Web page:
God’s Commitment to Creation in Revelation

John develops the one true God’s identity in an impressive variety of ways in Revelation.  One of the most important is as “the One who is and who was and who is to come” (1:4, 8; 4:8; 11:17; 16:5).

The designation interprets the divine name found in Exodus 3:14, which associates the name of the God of Israel with the verb “to be”—“I am who I am,” or “I will be who I will be.”

According to Richard Bauckham, John’s interpretation of this designation is not a reference to God’s mere existence in the future, but to his identity as being on his way to the world to save and to judge.  It is a reflection of his commitment to creation, to reclaim it and to judge the agents of its corruption.

This interpretation is confirmed by the use, in 11:17; 16:5, of the abbreviated form of the designation: ‘the One who is and who was’.  At these points in the vision the eschatological coming of God is taking place.  It is no longer future, and the hymns which use the designation praise God for the occurrence of this eschatological fulfilment of his purpose.  Especially clear is 11:17: ‘We give you thanks, Lord God Almighty, who are and who were, for you have taken your great power and begun to reign.’  The achievement of God’s eschatological rule over the world is his coming.  Necessarily the future element in the designation of God is replaced by the thanksgiving that this rule has begun.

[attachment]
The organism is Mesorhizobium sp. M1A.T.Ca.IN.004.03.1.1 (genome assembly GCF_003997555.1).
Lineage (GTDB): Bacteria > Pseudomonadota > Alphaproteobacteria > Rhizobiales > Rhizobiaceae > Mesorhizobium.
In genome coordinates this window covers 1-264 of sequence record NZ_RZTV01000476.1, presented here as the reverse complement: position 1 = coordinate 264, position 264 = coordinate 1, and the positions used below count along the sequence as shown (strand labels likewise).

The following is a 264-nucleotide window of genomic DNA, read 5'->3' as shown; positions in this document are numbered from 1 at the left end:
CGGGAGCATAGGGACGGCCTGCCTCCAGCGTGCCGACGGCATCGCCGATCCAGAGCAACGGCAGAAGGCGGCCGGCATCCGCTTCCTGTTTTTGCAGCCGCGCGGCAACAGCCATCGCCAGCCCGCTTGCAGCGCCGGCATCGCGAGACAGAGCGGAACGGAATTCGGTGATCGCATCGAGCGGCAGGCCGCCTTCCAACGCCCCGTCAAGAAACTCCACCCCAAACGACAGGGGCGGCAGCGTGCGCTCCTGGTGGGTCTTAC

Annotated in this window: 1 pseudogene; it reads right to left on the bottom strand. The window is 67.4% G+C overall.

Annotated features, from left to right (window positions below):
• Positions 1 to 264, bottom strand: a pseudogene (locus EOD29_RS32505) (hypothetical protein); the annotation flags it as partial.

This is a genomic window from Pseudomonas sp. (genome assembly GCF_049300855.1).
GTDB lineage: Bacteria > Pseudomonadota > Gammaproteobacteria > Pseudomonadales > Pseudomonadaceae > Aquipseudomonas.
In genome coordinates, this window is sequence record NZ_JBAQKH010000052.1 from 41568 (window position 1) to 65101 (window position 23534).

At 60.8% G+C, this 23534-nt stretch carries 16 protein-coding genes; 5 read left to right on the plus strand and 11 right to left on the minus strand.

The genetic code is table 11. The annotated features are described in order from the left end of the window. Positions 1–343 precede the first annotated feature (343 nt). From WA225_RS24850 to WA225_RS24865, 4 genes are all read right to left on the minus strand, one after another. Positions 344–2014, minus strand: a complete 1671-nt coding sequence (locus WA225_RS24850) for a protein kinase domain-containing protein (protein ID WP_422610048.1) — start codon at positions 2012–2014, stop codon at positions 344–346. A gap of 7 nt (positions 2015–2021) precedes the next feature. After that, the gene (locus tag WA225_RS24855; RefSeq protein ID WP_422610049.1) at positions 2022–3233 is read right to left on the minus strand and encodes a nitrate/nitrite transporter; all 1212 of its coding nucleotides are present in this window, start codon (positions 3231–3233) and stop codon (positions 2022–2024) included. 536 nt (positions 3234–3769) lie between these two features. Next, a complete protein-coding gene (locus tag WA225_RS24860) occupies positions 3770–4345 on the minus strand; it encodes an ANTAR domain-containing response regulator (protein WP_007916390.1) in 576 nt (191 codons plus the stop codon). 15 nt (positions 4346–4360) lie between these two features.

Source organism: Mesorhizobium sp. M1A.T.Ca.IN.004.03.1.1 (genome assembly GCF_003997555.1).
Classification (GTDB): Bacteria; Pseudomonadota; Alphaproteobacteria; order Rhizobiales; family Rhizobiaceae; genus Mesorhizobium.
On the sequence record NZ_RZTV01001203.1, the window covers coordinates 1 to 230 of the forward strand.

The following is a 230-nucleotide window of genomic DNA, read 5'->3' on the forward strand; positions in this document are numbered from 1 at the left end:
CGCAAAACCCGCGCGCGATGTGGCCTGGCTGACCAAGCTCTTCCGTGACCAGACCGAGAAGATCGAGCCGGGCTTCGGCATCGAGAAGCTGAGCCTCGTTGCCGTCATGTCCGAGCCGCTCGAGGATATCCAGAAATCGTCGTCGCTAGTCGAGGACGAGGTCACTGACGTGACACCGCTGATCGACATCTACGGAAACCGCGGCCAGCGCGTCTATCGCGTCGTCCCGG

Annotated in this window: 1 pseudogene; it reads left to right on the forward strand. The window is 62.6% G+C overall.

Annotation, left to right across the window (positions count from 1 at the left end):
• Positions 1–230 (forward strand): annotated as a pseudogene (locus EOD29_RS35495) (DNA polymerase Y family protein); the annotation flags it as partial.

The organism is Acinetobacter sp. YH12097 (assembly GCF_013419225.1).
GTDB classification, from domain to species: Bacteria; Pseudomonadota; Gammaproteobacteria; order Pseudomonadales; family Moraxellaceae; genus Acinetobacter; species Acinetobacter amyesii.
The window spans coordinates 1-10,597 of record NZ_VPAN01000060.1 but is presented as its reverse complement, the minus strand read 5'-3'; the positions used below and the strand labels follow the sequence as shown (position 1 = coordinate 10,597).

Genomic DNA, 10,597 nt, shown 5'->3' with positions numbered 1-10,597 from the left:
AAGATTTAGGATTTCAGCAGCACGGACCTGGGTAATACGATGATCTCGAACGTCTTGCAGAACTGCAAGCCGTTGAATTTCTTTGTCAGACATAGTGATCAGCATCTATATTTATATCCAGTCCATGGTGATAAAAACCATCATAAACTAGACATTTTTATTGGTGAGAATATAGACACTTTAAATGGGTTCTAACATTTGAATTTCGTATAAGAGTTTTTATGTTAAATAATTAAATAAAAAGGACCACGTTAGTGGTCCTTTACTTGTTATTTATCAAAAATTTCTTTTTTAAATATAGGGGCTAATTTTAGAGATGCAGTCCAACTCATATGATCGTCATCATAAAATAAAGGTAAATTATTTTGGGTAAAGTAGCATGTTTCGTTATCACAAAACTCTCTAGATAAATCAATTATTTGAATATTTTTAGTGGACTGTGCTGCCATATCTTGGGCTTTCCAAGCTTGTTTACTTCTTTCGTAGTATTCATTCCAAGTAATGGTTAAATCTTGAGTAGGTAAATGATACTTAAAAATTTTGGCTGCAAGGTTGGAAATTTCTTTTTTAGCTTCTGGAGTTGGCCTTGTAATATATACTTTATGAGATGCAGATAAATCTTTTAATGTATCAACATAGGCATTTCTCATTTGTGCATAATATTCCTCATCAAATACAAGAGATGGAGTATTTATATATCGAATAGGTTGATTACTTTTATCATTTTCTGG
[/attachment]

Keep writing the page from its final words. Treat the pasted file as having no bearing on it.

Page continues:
Thus John interprets the divine name as indicating not God’s eternity in himself apart from the world, but his eternity in relation to the world.  This is the biblical God who chooses, as his own future, his coming to his creation, and whose creation will find its own future in him (pp. 29-30).

Revelation depicts a number of scenes in which God is highly exalted, ruling creation with supreme authority and transcendent sovereignty.

But, unlike so much theological reflection, God’s sovereignty is not abstracted from creation or his concern for his world.  God’s sovereignty is displayed–and his very identity consists–in his commitment to his world and his coming to it in order to redeem, renew, and rid it of all that corrupts.

4 thoughts on “God’s Commitment to Creation in Revelation

  1. joey

    Jeremiah 31:35-36 and 33:19-26: Here God is speaking of his commitment to Israel and he compares it to his commitment to the non-human part of creation. He is saying that they could be as sure of his word as they could be that the sun and moon will always be in the heavens. God means for creation to abide always. God has a covenant with creation. Note all of the prophetic texts that speak of the land. Psalm 96 would not be a true text after the world is destroyed, would it? If God does not keep his promises to even a rock he cannot be trusted.

  2. S Wu

    I keep thinking about Genesis 1-3 and life in the Roman Empire when I come to Revelation. It seems to me that the eschatological hope for God’s people is dependent on the One who is “on his way to the world to save and to judge”.

    But I am also thinking about how we read Revelation today. Do you intend to blog on this?

    1. timgombis

      Probably not, S. I was just struck by a number of passages in Bauckham’s book as I was preparing a lecture on Revelation last week. His discussion of Revelation certainly does make Revelation highly relevant for living in an age of empire today.

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